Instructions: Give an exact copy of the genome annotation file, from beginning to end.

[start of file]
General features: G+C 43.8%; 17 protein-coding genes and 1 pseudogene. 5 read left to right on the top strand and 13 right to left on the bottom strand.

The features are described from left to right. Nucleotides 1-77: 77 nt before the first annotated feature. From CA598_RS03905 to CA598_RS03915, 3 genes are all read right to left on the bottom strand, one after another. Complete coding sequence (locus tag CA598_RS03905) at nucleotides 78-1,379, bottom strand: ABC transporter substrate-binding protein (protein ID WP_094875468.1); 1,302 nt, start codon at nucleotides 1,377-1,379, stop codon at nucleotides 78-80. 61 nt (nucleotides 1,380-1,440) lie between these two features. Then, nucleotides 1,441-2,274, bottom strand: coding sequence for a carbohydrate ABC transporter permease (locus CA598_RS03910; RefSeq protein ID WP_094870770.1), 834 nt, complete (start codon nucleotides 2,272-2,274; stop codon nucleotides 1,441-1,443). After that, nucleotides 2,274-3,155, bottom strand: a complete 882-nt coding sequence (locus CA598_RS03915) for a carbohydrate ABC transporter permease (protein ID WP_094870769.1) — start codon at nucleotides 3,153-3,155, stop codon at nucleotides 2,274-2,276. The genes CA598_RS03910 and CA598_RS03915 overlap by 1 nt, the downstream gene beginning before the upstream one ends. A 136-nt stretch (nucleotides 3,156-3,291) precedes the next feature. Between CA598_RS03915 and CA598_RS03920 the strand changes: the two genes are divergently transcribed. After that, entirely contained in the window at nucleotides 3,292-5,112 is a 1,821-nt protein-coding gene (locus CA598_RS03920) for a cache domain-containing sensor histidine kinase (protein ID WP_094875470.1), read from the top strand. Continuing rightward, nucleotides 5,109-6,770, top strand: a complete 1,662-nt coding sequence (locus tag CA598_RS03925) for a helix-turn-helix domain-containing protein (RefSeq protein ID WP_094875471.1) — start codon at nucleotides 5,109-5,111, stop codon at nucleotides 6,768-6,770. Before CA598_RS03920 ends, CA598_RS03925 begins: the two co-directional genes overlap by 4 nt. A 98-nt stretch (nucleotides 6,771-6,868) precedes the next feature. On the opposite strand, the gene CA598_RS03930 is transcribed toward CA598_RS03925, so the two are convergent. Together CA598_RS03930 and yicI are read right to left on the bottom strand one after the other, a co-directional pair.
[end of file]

General features: G+C 43.8%; 17 protein-coding genes and 1 pseudogene. 5 read left to right on the top strand and 13 right to left on the bottom strand.

The features are described from left to right. Nucleotides 1-77: 77 nt before the first annotated feature. From CA598_RS03905 to CA598_RS03915, 3 genes are all read right to left on the bottom strand, one after another. Complete coding sequence (locus tag CA598_RS03905) at nucleotides 78-1,379, bottom strand: ABC transporter substrate-binding protein (protein ID WP_094875468.1); 1,302 nt, start codon at nucleotides 1,377-1,379, stop codon at nucleotides 78-80. 61 nt (nucleotides 1,380-1,440) lie between these two features. Then, nucleotides 1,441-2,274, bottom strand: coding sequence for a carbohydrate ABC transporter permease (locus CA598_RS03910; RefSeq protein ID WP_094870770.1), 834 nt, complete (start codon nucleotides 2,272-2,274; stop codon nucleotides 1,441-1,443). After that, nucleotides 2,274-3,155, bottom strand: a complete 882-nt coding sequence (locus CA598_RS03915) for a carbohydrate ABC transporter permease (protein ID WP_094870769.1) — start codon at nucleotides 3,153-3,155, stop codon at nucleotides 2,274-2,276. The genes CA598_RS03910 and CA598_RS03915 overlap by 1 nt, the downstream gene beginning before the upstream one ends. A 136-nt stretch (nucleotides 3,156-3,291) precedes the next feature. Between CA598_RS03915 and CA598_RS03920 the strand changes: the two genes are divergently transcribed. After that, entirely contained in the window at nucleotides 3,292-5,112 is a 1,821-nt protein-coding gene (locus CA598_RS03920) for a cache domain-containing sensor histidine kinase (protein ID WP_094875470.1), read from the top strand. Continuing rightward, nucleotides 5,109-6,770, top strand: a complete 1,662-nt coding sequence (locus tag CA598_RS03925) for a helix-turn-helix domain-containing protein (RefSeq protein ID WP_094875471.1) — start codon at nucleotides 5,109-5,111, stop codon at nucleotides 6,768-6,770. Before CA598_RS03920 ends, CA598_RS03925 begins: the two co-directional genes overlap by 4 nt. A 98-nt stretch (nucleotides 6,771-6,868) precedes the next feature. On the opposite strand, the gene CA598_RS03930 is transcribed toward CA598_RS03925, so the two are convergent. Together CA598_RS03930 and yicI are read right to left on the bottom strand one after the other, a co-directional pair.